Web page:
Close and narrowing vote on gay marriage coming in Massachusetts:

As of today, gay couples have been marrying in Massachusetts for three years. In each state legislative session since then, there's been an effort to ban gay marriage by constitutional amendment. Initially there was strong legislative opposition to gay marriages, with perhaps 3/5 of the state's 200 house and senate members supporting some form of ban (some wanted to ban gay marriage and civil unions, others just gay marriage).

But opposition to gay marriage has dwindled every year as anti-gay marriage legislators have been defeated in elections and as others have become convinced that recognizing gay unions hasn't hurt anyone. For example, the Republican senate minority leader and co-sponsor of a state constitutional ban changed his mind and opposed the amendment he had previously sponsored. "Gay marriage has begun and life has not changed for the citizens of the commonwealth," he told the New York Times in 2005, "with the exception of those who can now marry who could not before."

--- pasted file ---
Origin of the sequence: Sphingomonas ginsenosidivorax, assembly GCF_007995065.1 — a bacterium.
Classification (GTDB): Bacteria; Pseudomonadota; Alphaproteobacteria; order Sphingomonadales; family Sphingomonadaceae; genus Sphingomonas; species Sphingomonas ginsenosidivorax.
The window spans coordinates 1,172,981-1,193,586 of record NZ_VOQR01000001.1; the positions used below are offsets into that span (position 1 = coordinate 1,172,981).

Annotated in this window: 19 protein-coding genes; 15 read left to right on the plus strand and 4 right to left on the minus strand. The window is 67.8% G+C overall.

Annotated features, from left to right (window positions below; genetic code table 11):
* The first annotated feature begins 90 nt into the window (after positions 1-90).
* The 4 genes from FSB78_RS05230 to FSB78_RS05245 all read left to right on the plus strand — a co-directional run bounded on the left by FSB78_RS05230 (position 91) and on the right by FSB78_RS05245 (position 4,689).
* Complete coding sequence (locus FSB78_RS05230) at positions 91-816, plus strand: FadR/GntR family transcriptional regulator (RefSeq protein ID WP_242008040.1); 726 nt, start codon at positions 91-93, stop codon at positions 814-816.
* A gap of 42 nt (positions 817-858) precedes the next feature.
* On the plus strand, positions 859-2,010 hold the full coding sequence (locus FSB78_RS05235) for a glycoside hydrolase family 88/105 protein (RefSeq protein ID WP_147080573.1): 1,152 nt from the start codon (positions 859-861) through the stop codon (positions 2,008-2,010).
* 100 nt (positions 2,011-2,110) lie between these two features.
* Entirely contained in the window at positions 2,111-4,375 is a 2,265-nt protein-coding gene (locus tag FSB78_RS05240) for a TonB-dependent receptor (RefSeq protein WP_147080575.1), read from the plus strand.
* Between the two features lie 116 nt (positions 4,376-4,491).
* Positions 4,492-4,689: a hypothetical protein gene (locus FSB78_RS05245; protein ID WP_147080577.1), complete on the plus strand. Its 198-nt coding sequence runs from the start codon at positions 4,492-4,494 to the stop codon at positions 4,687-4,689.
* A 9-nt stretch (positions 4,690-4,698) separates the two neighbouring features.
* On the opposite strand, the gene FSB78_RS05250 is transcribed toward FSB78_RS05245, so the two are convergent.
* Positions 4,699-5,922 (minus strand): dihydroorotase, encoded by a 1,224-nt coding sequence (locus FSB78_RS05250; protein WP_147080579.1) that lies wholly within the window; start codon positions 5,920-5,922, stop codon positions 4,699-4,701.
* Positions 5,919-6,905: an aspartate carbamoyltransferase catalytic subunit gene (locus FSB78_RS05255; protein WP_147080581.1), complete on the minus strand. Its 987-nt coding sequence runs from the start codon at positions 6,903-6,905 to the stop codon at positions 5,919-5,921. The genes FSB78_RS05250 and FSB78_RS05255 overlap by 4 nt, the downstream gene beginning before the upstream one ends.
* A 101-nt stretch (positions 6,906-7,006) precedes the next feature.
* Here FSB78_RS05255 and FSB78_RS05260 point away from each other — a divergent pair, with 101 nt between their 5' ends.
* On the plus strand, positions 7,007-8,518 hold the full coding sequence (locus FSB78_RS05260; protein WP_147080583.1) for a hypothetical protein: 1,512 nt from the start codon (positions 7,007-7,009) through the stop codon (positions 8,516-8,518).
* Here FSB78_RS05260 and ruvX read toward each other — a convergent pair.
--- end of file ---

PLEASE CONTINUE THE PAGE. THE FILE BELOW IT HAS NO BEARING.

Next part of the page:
Nevertheless, the effort to prevent gay couples from marrying continues. The latest strategy, which started with voter petitions, requires just one fourth (50) of the state's legislators to agree to send the amendment to the voters for approval. The legislators have to do so in two consecutive sessions. Last session 57 legislators voted for the ban, eight more than needed. Sometime this session, perhaps as early as mid-June, there will be a second vote. If it succeeds, the amendment would go on the November 2008 ballot in Massachusetts.

Gay-marriage supporters and national Democratic leaders, concerned about the implications of energizing social conservatives during a presidential election, are pushing hard to get eight more state legislators to switch their votes. That would prevent what would be a mammoth ballot fight in the state, drawing a lot of money and energy from around the country. According to the Boston Globe, they may have gotten support down to 52 in favor of the ban, just three short of what they need to stop it. That alone is an astonishing drop in legislative support from the more than 100 who supported some kind of constitutional ban just three years ago. This will be very interesting to watch.